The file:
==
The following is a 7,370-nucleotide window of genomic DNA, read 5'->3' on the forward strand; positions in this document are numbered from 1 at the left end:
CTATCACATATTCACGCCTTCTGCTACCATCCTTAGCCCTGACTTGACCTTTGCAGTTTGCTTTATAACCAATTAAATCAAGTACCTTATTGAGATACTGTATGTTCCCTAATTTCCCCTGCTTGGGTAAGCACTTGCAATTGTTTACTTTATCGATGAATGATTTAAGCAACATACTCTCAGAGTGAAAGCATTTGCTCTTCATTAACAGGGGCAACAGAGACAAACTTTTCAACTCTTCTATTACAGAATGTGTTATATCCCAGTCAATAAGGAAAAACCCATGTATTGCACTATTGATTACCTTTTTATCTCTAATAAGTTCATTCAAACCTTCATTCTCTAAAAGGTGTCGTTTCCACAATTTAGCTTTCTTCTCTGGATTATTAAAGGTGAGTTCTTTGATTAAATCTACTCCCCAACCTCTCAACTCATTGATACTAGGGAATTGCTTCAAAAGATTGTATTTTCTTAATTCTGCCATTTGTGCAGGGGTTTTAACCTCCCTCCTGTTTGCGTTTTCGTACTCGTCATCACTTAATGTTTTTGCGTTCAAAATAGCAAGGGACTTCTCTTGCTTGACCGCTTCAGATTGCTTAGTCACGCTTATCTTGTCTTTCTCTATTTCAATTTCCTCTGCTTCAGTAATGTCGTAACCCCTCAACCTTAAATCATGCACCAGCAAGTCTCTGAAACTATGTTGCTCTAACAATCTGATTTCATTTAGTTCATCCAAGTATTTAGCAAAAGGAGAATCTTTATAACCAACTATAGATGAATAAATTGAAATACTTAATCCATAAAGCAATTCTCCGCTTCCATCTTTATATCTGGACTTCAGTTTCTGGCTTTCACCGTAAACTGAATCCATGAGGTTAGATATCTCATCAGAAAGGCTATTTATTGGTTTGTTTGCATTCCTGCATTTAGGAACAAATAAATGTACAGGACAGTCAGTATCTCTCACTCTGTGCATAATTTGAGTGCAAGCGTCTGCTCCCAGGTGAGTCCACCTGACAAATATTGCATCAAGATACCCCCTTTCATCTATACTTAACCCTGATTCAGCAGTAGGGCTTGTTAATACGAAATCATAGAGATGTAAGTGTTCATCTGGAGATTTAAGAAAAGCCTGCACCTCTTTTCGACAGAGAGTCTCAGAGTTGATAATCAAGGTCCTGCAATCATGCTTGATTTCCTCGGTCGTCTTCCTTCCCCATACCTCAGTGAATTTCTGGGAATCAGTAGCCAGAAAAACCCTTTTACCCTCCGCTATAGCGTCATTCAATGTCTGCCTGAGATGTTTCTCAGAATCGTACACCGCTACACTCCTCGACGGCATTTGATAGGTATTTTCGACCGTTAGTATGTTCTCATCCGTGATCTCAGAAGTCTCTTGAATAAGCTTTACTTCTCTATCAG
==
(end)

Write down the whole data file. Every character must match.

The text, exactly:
The following is a 7,370-nucleotide window of genomic DNA, read 5'->3' on the forward strand; positions in this document are numbered from 1 at the left end:
CTATCACATATTCACGCCTTCTGCTACCATCCTTAGCCCTGACTTGACCTTTGCAGTTTGCTTTATAACCAATTAAATCAAGTACCTTATTGAGATACTGTATGTTCCCTAATTTCCCCTGCTTGGGTAAGCACTTGCAATTGTTTACTTTATCGATGAATGATTTAAGCAACATACTCTCAGAGTGAAAGCATTTGCTCTTCATTAACAGGGGCAACAGAGACAAACTTTTCAACTCTTCTATTACAGAATGTGTTATATCCCAGTCAATAAGGAAAAACCCATGTATTGCACTATTGATTACCTTTTTATCTCTAATAAGTTCATTCAAACCTTCATTCTCTAAAAGGTGTCGTTTCCACAATTTAGCTTTCTTCTCTGGATTATTAAAGGTGAGTTCTTTGATTAAATCTACTCCCCAACCTCTCAACTCATTGATACTAGGGAATTGCTTCAAAAGATTGTATTTTCTTAATTCTGCCATTTGTGCAGGGGTTTTAACCTCCCTCCTGTTTGCGTTTTCGTACTCGTCATCACTTAATGTTTTTGCGTTCAAAATAGCAAGGGACTTCTCTTGCTTGACCGCTTCAGATTGCTTAGTCACGCTTATCTTGTCTTTCTCTATTTCAATTTCCTCTGCTTCAGTAATGTCGTAACCCCTCAACCTTAAATCATGCACCAGCAAGTCTCTGAAACTATGTTGCTCTAACAATCTGATTTCATTTAGTTCATCCAAGTATTTAGCAAAAGGAGAATCTTTATAACCAACTATAGATGAATAAATTGAAATACTTAATCCATAAAGCAATTCTCCGCTTCCATCTTTATATCTGGACTTCAGTTTCTGGCTTTCACCGTAAACTGAATCCATGAGGTTAGATATCTCATCAGAAAGGCTATTTATTGGTTTGTTTGCATTCCTGCATTTAGGAACAAATAAATGTACAGGACAGTCAGTATCTCTCACTCTGTGCATAATTTGAGTGCAAGCGTCTGCTCCCAGGTGAGTCCACCTGACAAATATTGCATCAAGATACCCCCTTTCATCTATACTTAACCCTGATTCAGCAGTAGGGCTTGTTAATACGAAATCATAGAGATGTAAGTGTTCATCTGGAGATTTAAGAAAAGCCTGCACCTCTTTTCGACAGAGAGTCTCAGAGTTGATAATCAAGGTCCTGCAATCATGCTTGATTTCCTCGGTCGTCTTCCTTCCCCATACCTCAGTGAATTTCTGGGAATCAGTAGCCAGAAAAACCCTTTTACCCTCCGCTATAGCGTCATTCAATGTCTGCCTGAGATGTTTCTCAGAATCGTACACCGCTACACTCCTCGACGGCATTTGATAGGTATTTTCGACCGTTAGTATGTTCTCATCCGTGATCTCAGAAGTCTCTTGAATAAGCTTTACTTCTCTATCAG